President Donald Trump wants Andrew Wheeler to lead the Environmental Protection Agency (EPA), the arm of the federal government tasked with protecting human health and the environment across the US.
Wheeler has been acting administrator of the EPA since Scott Pruitt resigned from his post as the agency’s head in July 2018, following months of ethical and financial scandals. Now President Trump wants to make Wheeler’s position official.
On Wednesday, 19 days into a government shutdown, the White House sent Wheeler’s nomination for the position, along with five other nominee names, to the Senate for review.
“I am honored and grateful that President Trump has nominated me to lead the Environmental Protection Agency,” Wheeler said in a statement on Wednesday.
“For me, there is no greater responsibility than protecting human health and the environment, and I look forward to carrying out this essential task on behalf of the American public.”
Since he started as acting administrator, Wheeler’s EPA has proposed allowing more mercury to be emitted into US air, and sought to undo decades-old protections for wetlands and streams that help maintain the quality of our water supply.
“He was very much an early Trump supporter,” Trump told reporters on Air Force One when he appointed Wheeler temporarily in July. “He was with us on the campaign. He is a very environmental person. He’s a big believer, and he’s going to do a fantastic job.”
Others aren’t convinced.
“In almost seven months as acting administrator, he has led efforts to weaken or eliminate meaningful limits on the largest sources of climate pollution, including smokestacks, tailpipes, and oil and gas facilities,” Environmental Defense Fund president Fred Krupp said of Wheeler in a statement. “His policies will lead to dirtier air and water and unchecked climate pollution.”
Wheeler’s path to the EPA
Before Wheeler took over, Pruitt had also sought to delay and roll back environmental regulations. When he resigned, Trump tweeted that the former administrator had done an “outstanding” job.
But Pruitt’s long list of scandals included reportedly sending his staffers out in search of pricey beauty creams, spending high sums on first-class flights, instituting a 24-hour security detail, and purchasing an infamously expensive $43,000 phone booth, all on the public’s dime.
Before becoming the EPA’s deputy administrator, Wheeler worked for law firm Faegre Baker Daniels as an attorney, consultant, and co-chair of the firm’s Energy and Natural Resources Industry team, according to Wheeler’s EPA biography.
A Washington University law school graduate, Wheeler spent the first four years of his career at the EPA under presidents George H.W. Bush and Bill Clinton. At that time, he was a special assistant in the Pollution Prevention and Toxics office, working on issues involving pollution and chemicals.
Since then, Wheeler has split his time between lobbying Capitol Hill and working inside the halls of the federal government. On the lobbying side, he has worked for big names in the beltway energy sector, including Murray Energy (coal), Domestic Energy Solutions Group, Whirlpool Corporation, Xcel Energy and at least a dozen others, which ProPublica lists online.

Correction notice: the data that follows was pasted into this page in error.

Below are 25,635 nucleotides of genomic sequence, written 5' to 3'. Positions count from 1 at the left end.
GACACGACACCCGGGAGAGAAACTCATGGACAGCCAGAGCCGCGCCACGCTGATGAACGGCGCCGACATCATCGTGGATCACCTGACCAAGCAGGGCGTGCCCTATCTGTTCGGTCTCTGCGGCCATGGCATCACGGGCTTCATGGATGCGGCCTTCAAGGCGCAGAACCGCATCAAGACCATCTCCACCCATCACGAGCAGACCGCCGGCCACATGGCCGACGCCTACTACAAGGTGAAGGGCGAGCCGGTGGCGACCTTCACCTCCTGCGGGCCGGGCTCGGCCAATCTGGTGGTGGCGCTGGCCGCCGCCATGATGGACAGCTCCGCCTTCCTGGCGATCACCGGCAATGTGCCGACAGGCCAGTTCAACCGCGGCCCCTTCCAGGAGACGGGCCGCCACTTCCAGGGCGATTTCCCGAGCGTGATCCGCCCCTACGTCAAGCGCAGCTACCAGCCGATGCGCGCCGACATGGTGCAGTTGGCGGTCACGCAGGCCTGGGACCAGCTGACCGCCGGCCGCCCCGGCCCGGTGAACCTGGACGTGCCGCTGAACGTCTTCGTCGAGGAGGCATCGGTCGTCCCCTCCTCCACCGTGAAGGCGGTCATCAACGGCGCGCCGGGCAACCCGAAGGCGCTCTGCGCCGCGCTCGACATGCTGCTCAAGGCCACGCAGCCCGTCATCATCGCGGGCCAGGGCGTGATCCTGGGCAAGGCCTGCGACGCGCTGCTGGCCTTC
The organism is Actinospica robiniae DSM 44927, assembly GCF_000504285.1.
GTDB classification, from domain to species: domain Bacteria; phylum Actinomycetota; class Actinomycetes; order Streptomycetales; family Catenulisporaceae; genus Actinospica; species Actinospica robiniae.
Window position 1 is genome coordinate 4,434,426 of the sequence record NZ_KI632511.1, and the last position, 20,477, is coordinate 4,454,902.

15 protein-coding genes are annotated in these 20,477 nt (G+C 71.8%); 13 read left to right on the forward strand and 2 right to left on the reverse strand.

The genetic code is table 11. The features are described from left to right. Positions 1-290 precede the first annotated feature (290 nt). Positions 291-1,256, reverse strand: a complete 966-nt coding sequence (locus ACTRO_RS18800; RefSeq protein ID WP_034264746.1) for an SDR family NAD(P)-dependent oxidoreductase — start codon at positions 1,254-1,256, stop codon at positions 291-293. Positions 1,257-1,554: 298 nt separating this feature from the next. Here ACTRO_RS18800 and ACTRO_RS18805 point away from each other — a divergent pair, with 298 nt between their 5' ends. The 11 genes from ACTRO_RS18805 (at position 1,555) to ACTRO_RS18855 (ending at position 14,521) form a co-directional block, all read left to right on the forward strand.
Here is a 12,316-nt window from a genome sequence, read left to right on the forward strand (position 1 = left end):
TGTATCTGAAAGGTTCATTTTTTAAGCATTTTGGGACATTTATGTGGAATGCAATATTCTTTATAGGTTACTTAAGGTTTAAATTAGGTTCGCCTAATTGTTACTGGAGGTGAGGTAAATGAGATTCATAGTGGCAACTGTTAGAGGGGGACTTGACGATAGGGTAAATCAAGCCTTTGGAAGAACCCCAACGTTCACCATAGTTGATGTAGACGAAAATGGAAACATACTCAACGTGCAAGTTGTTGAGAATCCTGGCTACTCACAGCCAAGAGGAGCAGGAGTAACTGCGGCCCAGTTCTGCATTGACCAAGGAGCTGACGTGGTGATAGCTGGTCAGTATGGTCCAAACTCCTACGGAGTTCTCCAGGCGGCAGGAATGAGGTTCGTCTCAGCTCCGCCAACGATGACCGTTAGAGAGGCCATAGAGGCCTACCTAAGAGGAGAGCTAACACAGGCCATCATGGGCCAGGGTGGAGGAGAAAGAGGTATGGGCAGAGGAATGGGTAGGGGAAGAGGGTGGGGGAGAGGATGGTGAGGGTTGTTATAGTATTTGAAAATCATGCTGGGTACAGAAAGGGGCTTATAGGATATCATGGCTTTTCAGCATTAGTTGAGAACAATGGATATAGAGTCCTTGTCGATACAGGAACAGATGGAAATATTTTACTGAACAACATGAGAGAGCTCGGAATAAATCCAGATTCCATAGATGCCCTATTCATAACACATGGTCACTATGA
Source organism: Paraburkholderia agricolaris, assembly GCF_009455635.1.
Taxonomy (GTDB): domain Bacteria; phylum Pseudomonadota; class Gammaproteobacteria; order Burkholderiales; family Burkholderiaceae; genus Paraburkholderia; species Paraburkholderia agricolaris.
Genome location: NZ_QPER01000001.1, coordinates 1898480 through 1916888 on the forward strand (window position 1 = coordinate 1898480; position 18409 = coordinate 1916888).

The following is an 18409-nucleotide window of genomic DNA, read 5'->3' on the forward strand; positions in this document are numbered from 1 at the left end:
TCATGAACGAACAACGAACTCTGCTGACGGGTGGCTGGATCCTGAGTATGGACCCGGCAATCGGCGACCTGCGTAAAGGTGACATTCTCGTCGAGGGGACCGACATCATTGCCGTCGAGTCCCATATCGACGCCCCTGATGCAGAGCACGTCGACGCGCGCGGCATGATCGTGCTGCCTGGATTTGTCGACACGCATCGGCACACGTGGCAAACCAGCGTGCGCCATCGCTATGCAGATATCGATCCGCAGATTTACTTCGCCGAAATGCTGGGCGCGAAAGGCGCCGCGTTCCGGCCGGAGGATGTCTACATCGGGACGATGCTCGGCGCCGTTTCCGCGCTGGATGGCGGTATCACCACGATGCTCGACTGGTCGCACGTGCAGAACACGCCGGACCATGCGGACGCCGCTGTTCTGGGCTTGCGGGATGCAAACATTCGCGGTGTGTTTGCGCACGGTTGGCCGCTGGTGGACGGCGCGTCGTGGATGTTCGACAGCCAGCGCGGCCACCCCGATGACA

On the governement side, Wheeler has worked as chief of staff for Senator James Inhofe (R-OK) and on staff for Senator George Voinovich (R-OH).
He held several roles on the Senate Committee on Environment and Public Works from 2003 to 2009: majority staff director, minority staff director, and chief counsel.
According to a biography on ProPublica’s website, Wheeler worked on “every major piece of environmental and energy-related legislation before Congress for over a decade.”
For example, he worked for the Committee on Environment and Public Works when the Clear Skies Act of 2003 was proposed, which aimed to reduce restrictions on toxins in the air. He was also there for the Energy Independence and Security Act of 2007, which raised taxes on oil and gas producers in the US.
Wheeler doesn’t deny the scientific facts of climate change, but he said during his confirmation hearing for the deputy administrator position at the EPA that the human impact on the Earth’s rising temperature is “not completely understood,” as Inside Climate News reported.
Scott Segal, a fossil fuel lobbyist who has worked with Wheeler, told The New York Times: “He’s a careful, studious person. A quiet fellow. He knows the agency very, very well.”
Many environmentalists are fearful about what that savvy perspective might mean for the future of the EPA. The agency is tasked with protecting the nation’s air and water, but the Trump administration has pushed to undo a host of environmental regulations.
Jeremy Symons, vice president for political affairs at the Environmental Defense Fund, put it bluntly to Politico:
“Wheeler is much smarter and will try to keep his efforts under the radar in implementing Trump’s destructive agenda,” Symons said, comparing Wheeler to Pruitt.”That should scare anyone who breathes.”
Update: This post was originally published on July 5, 2018, and has been updated with details on Wheeler’s formal nomination.